Maj. Charles Capeheart was a Pennsylvanian who joined the 1st West Virginia Cavalry with his brother, Henry Capeheart, who was the cavalry's surgeon and would later rise to the rank of brevet major general.
Henry Capeheart performed surgery all night long on the regiment's men, but was back in the saddle the next morning, White said.
Charles Capeheart was placed in charge of the regiment after Gettysburg. There was an order to destroy a Confederate supply caravan headed for Hagerstown. Capeheart and his men would be sent to do it, according to the article.
July 4, 1863 was a rainy day and by the time they found the wagon train in Monterrey Gap, Pa., it was dark. They could hear the thunderous sound of hooves beating the road but couldn't see the caravan in the dark and driving rain.
They charged on and captured the eight-mile-long caravan. When all was said and done, they had taken more than 1,300 prisoners, including 200 commissioned officers. It is unclear how many cavalry officers made the attack. Estimates put it between 100 and 400.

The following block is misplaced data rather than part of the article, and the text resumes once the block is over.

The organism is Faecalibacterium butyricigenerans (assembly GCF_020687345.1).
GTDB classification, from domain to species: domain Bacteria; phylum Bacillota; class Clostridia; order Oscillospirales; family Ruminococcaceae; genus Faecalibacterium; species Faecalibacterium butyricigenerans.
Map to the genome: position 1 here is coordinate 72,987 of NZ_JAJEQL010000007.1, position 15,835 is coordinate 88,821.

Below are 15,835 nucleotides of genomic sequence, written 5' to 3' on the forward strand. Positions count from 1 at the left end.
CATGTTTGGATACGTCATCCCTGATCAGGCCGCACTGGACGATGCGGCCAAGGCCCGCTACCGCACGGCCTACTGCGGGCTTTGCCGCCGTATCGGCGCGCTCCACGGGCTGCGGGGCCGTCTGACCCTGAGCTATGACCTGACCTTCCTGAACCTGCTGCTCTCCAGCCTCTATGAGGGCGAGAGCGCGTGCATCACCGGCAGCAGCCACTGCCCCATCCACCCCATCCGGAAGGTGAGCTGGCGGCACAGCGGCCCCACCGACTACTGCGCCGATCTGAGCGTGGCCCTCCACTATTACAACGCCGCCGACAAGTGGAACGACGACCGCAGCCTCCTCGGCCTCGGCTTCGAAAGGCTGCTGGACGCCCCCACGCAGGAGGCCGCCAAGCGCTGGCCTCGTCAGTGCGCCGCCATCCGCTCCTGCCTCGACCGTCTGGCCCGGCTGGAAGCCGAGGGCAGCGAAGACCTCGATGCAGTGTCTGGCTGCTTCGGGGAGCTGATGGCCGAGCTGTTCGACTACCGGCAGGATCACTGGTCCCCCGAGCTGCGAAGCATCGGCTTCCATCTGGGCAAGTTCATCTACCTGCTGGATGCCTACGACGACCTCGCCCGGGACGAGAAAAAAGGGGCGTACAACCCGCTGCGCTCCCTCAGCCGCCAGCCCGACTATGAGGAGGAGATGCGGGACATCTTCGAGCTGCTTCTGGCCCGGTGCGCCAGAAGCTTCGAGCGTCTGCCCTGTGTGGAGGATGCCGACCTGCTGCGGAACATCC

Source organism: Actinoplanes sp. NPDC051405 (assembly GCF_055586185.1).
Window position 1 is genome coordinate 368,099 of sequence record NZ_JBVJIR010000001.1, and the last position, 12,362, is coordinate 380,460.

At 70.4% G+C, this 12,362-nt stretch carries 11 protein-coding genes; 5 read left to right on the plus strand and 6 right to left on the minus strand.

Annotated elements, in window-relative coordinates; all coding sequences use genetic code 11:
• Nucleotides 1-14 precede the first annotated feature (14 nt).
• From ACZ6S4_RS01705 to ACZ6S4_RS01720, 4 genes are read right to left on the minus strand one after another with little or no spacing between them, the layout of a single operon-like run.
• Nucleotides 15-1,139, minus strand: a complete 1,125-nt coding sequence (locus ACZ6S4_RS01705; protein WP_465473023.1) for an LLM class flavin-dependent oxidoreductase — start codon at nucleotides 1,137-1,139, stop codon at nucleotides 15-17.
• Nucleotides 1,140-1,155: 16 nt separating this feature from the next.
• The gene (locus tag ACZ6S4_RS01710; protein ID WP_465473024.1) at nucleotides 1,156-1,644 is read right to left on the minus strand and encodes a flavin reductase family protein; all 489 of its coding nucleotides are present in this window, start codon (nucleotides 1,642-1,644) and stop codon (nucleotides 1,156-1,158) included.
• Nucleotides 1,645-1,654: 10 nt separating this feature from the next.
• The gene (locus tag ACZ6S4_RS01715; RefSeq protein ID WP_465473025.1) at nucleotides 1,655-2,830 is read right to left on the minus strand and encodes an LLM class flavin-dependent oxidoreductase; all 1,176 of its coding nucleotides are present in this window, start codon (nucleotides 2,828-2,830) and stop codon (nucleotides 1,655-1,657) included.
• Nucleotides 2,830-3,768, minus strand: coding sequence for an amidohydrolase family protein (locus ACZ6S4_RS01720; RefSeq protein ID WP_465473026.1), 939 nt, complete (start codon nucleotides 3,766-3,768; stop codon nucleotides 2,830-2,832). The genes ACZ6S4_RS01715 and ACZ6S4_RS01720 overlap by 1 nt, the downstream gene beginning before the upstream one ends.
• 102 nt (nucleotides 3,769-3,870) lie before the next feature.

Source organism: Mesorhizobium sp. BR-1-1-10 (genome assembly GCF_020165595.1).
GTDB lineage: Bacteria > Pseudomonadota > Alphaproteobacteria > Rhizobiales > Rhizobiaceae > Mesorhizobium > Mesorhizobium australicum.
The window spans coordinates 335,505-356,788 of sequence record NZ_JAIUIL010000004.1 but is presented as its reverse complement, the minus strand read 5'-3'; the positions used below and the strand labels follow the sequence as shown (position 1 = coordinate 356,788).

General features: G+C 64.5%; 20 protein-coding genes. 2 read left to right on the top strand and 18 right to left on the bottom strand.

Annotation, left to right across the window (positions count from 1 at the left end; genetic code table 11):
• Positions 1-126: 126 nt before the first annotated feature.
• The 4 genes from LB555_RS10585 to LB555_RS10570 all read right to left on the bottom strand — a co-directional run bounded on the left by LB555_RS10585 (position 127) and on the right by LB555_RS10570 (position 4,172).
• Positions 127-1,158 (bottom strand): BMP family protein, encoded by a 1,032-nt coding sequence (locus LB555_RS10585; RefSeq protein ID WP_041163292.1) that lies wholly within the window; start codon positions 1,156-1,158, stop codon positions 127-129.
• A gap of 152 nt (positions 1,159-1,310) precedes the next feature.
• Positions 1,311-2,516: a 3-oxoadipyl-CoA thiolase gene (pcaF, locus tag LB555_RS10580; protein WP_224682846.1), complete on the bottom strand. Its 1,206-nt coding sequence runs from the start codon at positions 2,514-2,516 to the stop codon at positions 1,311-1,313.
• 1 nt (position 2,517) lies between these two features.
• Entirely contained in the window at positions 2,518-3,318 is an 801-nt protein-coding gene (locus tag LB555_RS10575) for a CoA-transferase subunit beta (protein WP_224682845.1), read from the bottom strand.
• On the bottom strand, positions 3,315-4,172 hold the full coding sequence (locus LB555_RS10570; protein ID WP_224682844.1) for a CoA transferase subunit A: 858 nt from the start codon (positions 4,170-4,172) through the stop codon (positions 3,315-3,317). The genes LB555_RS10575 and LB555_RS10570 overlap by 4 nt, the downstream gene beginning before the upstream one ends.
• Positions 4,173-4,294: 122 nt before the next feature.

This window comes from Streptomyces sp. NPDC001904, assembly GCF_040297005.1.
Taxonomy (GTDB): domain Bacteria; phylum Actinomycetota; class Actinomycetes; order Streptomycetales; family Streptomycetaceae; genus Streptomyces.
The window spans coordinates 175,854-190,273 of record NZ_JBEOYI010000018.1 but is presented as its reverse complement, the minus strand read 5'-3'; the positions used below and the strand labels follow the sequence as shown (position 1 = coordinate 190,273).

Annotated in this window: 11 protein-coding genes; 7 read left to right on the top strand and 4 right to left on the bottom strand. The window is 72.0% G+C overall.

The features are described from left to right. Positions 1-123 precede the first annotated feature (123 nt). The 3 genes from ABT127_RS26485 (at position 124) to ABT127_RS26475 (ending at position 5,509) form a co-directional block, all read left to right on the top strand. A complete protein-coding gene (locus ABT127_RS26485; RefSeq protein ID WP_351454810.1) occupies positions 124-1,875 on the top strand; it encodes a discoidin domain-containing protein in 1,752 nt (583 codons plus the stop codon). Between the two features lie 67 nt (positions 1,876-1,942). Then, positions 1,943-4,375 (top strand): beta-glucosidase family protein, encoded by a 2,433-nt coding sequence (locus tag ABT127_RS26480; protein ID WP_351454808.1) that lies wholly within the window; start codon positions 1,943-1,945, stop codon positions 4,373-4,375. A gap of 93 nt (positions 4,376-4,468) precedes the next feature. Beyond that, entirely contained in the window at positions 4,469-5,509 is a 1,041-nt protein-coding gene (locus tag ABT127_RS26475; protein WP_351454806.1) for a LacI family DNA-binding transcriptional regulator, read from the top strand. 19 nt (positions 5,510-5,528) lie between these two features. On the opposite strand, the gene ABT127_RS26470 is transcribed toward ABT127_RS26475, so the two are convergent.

Capeheart was awarded the Medal of Honor for his leadership in the raid.
"I'm sure Robert E. Lee's men could have used those supplies," Cunningham said. "They weren't exactly in their home territory."
Cunningham, like others, got interested in Civil War history because he had ancestors involved.
"This stuff happened around here where we live," Cunningham said.
"I can talk about stuff that happened in Charleston or Wheeling and I can drive over there and look at it. I like reading about World War II but it's hard to connect with someplace over in Europe or in the Pacific."
Contact writer Ashley B. Craig at ashley.cr...@dailymail.com or 304-348-4850.